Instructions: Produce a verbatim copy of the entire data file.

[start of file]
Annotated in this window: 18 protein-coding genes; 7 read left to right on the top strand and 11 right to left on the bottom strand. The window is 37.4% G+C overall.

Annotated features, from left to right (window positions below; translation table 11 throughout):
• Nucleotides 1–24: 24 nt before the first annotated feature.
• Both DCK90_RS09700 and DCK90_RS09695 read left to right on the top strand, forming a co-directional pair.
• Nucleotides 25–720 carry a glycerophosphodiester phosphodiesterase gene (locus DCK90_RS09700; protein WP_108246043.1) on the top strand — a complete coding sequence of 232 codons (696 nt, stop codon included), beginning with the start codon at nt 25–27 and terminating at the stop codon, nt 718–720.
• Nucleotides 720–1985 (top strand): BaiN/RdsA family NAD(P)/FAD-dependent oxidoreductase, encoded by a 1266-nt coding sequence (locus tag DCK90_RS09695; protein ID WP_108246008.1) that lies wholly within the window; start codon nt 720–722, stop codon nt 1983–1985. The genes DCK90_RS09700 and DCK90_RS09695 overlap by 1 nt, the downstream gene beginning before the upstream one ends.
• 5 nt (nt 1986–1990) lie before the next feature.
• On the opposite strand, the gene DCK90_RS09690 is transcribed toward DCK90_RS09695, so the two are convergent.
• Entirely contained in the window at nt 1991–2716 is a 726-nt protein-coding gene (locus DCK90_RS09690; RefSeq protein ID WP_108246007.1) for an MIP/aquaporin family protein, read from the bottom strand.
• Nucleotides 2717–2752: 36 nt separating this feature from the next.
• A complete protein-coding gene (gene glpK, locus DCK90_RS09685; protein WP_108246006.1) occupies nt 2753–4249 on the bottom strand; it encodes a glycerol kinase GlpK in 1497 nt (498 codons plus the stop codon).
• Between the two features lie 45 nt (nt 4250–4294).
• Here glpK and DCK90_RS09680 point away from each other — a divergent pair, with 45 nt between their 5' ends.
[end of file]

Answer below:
Annotated in this window: 18 protein-coding genes; 7 read left to right on the top strand and 11 right to left on the bottom strand. The window is 37.4% G+C overall.

Annotated features, from left to right (window positions below; translation table 11 throughout):
• Nucleotides 1–24: 24 nt before the first annotated feature.
• Both DCK90_RS09700 and DCK90_RS09695 read left to right on the top strand, forming a co-directional pair.
• Nucleotides 25–720 carry a glycerophosphodiester phosphodiesterase gene (locus DCK90_RS09700; protein WP_108246043.1) on the top strand — a complete coding sequence of 232 codons (696 nt, stop codon included), beginning with the start codon at nt 25–27 and terminating at the stop codon, nt 718–720.
• Nucleotides 720–1985 (top strand): BaiN/RdsA family NAD(P)/FAD-dependent oxidoreductase, encoded by a 1266-nt coding sequence (locus tag DCK90_RS09695; protein ID WP_108246008.1) that lies wholly within the window; start codon nt 720–722, stop codon nt 1983–1985. The genes DCK90_RS09700 and DCK90_RS09695 overlap by 1 nt, the downstream gene beginning before the upstream one ends.
• 5 nt (nt 1986–1990) lie before the next feature.
• On the opposite strand, the gene DCK90_RS09690 is transcribed toward DCK90_RS09695, so the two are convergent.
• Entirely contained in the window at nt 1991–2716 is a 726-nt protein-coding gene (locus DCK90_RS09690; RefSeq protein ID WP_108246007.1) for an MIP/aquaporin family protein, read from the bottom strand.
• Nucleotides 2717–2752: 36 nt separating this feature from the next.
• A complete protein-coding gene (gene glpK, locus DCK90_RS09685; protein WP_108246006.1) occupies nt 2753–4249 on the bottom strand; it encodes a glycerol kinase GlpK in 1497 nt (498 codons plus the stop codon).
• Between the two features lie 45 nt (nt 4250–4294).
• Here glpK and DCK90_RS09680 point away from each other — a divergent pair, with 45 nt between their 5' ends.